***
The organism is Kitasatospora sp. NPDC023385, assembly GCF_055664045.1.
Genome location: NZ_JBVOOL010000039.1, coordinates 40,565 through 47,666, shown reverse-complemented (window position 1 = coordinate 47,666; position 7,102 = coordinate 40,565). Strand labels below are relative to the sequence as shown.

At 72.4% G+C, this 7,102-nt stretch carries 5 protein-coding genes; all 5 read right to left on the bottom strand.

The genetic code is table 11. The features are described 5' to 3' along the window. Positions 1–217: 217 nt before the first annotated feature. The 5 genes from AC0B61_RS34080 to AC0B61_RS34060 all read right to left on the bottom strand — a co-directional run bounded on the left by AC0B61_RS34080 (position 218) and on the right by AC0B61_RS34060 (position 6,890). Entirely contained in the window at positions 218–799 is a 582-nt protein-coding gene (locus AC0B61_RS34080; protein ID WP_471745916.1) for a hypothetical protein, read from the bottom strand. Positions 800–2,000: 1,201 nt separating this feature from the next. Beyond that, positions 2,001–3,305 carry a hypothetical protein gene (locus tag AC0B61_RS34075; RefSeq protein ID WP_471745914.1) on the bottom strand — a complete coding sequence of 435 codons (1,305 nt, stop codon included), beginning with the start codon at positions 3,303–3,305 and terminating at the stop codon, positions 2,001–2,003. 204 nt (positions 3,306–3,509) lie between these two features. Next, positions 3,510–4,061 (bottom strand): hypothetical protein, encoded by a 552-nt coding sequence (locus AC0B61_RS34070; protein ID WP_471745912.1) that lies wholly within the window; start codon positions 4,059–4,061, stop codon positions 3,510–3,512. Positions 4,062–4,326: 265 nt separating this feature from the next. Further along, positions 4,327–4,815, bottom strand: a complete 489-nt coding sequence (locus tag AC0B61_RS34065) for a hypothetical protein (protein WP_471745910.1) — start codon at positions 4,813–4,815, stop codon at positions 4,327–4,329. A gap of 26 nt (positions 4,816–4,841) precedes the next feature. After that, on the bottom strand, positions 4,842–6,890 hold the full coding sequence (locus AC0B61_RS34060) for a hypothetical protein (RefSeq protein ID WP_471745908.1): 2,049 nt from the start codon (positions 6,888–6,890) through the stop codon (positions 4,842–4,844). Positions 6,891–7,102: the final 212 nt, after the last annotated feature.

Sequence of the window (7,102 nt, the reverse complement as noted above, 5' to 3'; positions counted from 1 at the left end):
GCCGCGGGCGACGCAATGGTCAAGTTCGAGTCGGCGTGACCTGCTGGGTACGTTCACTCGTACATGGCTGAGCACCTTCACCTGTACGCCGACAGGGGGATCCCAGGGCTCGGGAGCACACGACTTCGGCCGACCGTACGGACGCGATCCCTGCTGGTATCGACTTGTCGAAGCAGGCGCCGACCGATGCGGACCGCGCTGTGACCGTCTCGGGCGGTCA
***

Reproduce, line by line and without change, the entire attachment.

The organism is Kitasatospora sp. NPDC023385, assembly GCF_055664045.1.
Genome location: NZ_JBVOOL010000039.1, coordinates 40,565 through 47,666, shown reverse-complemented (window position 1 = coordinate 47,666; position 7,102 = coordinate 40,565). Strand labels below are relative to the sequence as shown.

At 72.4% G+C, this 7,102-nt stretch carries 5 protein-coding genes; all 5 read right to left on the bottom strand.

The genetic code is table 11. The features are described 5' to 3' along the window. Positions 1–217: 217 nt before the first annotated feature. The 5 genes from AC0B61_RS34080 to AC0B61_RS34060 all read right to left on the bottom strand — a co-directional run bounded on the left by AC0B61_RS34080 (position 218) and on the right by AC0B61_RS34060 (position 6,890). Entirely contained in the window at positions 218–799 is a 582-nt protein-coding gene (locus AC0B61_RS34080; protein ID WP_471745916.1) for a hypothetical protein, read from the bottom strand. Positions 800–2,000: 1,201 nt separating this feature from the next. Beyond that, positions 2,001–3,305 carry a hypothetical protein gene (locus tag AC0B61_RS34075; RefSeq protein ID WP_471745914.1) on the bottom strand — a complete coding sequence of 435 codons (1,305 nt, stop codon included), beginning with the start codon at positions 3,303–3,305 and terminating at the stop codon, positions 2,001–2,003. 204 nt (positions 3,306–3,509) lie between these two features. Next, positions 3,510–4,061 (bottom strand): hypothetical protein, encoded by a 552-nt coding sequence (locus AC0B61_RS34070; protein ID WP_471745912.1) that lies wholly within the window; start codon positions 4,059–4,061, stop codon positions 3,510–3,512. Positions 4,062–4,326: 265 nt separating this feature from the next. Further along, positions 4,327–4,815, bottom strand: a complete 489-nt coding sequence (locus tag AC0B61_RS34065) for a hypothetical protein (protein WP_471745910.1) — start codon at positions 4,813–4,815, stop codon at positions 4,327–4,329. A gap of 26 nt (positions 4,816–4,841) precedes the next feature. After that, on the bottom strand, positions 4,842–6,890 hold the full coding sequence (locus AC0B61_RS34060) for a hypothetical protein (RefSeq protein ID WP_471745908.1): 2,049 nt from the start codon (positions 6,888–6,890) through the stop codon (positions 4,842–4,844). Positions 6,891–7,102: the final 212 nt, after the last annotated feature.

Sequence of the window (7,102 nt, the reverse complement as noted above, 5' to 3'; positions counted from 1 at the left end):
GCCGCGGGCGACGCAATGGTCAAGTTCGAGTCGGCGTGACCTGCTGGGTACGTTCACTCGTACATGGCTGAGCACCTTCACCTGTACGCCGACAGGGGGATCCCAGGGCTCGGGAGCACACGACTTCGGCCGACCGTACGGACGCGATCCCTGCTGGTATCGACTTGTCGAAGCAGGCGCCGACCGATGCGGACCGCGCTGTGACCGTCTCGGGCGGTCA